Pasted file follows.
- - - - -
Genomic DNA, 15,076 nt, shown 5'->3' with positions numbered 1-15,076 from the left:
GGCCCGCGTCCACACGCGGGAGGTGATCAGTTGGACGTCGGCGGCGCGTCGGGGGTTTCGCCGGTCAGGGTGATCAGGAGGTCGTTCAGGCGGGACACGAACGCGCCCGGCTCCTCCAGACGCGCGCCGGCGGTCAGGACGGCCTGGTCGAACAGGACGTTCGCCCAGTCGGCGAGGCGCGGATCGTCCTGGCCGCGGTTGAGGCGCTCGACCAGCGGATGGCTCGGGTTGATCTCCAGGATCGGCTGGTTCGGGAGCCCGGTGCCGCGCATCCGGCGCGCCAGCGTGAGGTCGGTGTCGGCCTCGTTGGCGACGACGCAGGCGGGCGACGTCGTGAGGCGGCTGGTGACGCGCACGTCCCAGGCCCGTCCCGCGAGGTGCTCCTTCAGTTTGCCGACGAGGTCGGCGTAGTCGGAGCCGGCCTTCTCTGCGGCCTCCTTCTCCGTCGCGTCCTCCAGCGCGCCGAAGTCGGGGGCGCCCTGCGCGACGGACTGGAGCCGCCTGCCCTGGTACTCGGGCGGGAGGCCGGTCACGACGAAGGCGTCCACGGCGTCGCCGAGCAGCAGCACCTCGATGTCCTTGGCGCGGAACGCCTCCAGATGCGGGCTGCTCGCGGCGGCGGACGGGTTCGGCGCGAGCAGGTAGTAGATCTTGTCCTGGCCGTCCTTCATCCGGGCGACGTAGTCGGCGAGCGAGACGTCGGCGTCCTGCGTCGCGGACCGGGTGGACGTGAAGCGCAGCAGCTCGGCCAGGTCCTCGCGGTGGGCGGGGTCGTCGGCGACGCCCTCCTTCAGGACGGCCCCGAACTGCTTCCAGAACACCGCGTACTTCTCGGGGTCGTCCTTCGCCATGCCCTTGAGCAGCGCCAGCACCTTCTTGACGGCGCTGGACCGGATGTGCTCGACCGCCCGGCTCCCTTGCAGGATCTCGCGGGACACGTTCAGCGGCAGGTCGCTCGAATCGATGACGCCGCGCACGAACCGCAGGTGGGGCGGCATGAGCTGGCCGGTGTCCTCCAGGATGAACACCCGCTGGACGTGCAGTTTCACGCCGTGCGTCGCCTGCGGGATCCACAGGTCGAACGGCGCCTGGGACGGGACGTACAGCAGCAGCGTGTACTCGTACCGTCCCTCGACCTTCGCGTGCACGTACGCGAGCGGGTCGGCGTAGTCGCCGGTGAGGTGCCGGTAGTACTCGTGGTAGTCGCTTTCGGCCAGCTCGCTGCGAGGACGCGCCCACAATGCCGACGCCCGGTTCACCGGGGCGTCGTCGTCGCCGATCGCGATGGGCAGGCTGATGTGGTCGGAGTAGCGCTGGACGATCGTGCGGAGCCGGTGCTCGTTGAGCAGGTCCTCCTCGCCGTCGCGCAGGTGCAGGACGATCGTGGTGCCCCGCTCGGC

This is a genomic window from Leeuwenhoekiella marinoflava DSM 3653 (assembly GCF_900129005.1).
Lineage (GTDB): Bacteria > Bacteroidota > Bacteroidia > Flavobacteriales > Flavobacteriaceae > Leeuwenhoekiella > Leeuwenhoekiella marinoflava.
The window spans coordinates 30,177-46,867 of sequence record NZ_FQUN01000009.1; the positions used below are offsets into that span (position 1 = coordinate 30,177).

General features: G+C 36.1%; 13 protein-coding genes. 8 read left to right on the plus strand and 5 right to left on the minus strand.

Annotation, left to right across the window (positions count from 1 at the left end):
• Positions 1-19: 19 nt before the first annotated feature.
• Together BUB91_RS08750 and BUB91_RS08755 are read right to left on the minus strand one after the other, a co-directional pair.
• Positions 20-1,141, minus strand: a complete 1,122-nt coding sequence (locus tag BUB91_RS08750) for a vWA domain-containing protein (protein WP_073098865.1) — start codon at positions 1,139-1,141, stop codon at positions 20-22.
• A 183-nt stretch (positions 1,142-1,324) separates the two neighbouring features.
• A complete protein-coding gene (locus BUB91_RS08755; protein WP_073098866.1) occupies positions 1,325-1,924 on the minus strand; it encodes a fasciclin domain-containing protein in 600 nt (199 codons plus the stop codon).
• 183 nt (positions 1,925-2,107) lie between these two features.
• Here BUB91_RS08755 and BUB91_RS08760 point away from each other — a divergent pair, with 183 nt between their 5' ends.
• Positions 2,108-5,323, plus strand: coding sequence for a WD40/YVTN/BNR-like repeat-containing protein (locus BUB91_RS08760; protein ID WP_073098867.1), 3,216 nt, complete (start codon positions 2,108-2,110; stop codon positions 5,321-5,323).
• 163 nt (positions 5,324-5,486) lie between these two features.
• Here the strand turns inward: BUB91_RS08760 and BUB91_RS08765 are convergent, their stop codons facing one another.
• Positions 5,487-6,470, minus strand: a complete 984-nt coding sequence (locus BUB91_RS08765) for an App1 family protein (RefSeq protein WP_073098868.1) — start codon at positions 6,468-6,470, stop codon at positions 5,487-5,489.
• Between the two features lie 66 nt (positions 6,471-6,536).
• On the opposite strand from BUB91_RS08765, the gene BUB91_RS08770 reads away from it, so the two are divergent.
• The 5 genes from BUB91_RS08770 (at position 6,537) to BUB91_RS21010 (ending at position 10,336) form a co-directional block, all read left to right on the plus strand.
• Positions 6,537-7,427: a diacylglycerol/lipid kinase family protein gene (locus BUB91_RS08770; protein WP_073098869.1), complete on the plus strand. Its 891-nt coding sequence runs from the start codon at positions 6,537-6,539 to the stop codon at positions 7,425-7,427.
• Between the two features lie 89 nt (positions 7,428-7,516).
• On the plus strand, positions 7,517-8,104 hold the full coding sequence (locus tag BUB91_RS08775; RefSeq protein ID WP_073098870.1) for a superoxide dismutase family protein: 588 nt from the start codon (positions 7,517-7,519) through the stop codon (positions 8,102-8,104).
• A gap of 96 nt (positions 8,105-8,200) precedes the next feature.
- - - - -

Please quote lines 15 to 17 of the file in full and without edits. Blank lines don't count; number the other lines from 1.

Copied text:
• Positions 2,108-5,323, plus strand: coding sequence for a WD40/YVTN/BNR-like repeat-containing protein (locus BUB91_RS08760; protein ID WP_073098867.1), 3,216 nt, complete (start codon positions 2,108-2,110; stop codon positions 5,321-5,323).
• 163 nt (positions 5,324-5,486) lie between these two features.
• Here the strand turns inward: BUB91_RS08760 and BUB91_RS08765 are convergent, their stop codons facing one another.